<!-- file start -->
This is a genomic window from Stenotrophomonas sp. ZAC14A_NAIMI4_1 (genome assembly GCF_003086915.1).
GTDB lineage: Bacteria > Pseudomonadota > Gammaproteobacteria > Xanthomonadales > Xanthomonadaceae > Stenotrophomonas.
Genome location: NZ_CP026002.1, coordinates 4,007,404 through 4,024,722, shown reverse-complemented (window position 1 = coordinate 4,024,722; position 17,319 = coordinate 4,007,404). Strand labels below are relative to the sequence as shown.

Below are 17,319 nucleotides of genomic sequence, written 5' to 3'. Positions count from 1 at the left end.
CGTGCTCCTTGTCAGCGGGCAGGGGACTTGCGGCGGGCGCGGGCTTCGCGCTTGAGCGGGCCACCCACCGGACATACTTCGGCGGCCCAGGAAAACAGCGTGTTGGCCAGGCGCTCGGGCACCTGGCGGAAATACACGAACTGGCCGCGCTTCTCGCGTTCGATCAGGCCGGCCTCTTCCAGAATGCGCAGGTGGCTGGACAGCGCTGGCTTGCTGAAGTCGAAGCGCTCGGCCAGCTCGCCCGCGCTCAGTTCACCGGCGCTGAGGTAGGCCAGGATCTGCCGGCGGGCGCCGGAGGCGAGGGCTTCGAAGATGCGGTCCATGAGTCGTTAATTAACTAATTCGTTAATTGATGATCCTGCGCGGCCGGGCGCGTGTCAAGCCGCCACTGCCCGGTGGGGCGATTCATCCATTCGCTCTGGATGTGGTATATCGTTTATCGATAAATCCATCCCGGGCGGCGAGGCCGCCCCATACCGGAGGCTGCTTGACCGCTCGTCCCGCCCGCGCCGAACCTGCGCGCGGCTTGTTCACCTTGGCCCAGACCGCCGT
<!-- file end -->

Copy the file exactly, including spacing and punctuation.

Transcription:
This is a genomic window from Stenotrophomonas sp. ZAC14A_NAIMI4_1 (genome assembly GCF_003086915.1).
GTDB lineage: Bacteria > Pseudomonadota > Gammaproteobacteria > Xanthomonadales > Xanthomonadaceae > Stenotrophomonas.
Genome location: NZ_CP026002.1, coordinates 4,007,404 through 4,024,722, shown reverse-complemented (window position 1 = coordinate 4,024,722; position 17,319 = coordinate 4,007,404). Strand labels below are relative to the sequence as shown.

Below are 17,319 nucleotides of genomic sequence, written 5' to 3'. Positions count from 1 at the left end.
CGTGCTCCTTGTCAGCGGGCAGGGGACTTGCGGCGGGCGCGGGCTTCGCGCTTGAGCGGGCCACCCACCGGACATACTTCGGCGGCCCAGGAAAACAGCGTGTTGGCCAGGCGCTCGGGCACCTGGCGGAAATACACGAACTGGCCGCGCTTCTCGCGTTCGATCAGGCCGGCCTCTTCCAGAATGCGCAGGTGGCTGGACAGCGCTGGCTTGCTGAAGTCGAAGCGCTCGGCCAGCTCGCCCGCGCTCAGTTCACCGGCGCTGAGGTAGGCCAGGATCTGCCGGCGGGCGCCGGAGGCGAGGGCTTCGAAGATGCGGTCCATGAGTCGTTAATTAACTAATTCGTTAATTGATGATCCTGCGCGGCCGGGCGCGTGTCAAGCCGCCACTGCCCGGTGGGGCGATTCATCCATTCGCTCTGGATGTGGTATATCGTTTATCGATAAATCCATCCCGGGCGGCGAGGCCGCCCCATACCGGAGGCTGCTTGACCGCTCGTCCCGCCCGCGCCGAACCTGCGCGCGGCTTGTTCACCTTGGCCCAGACCGCCGT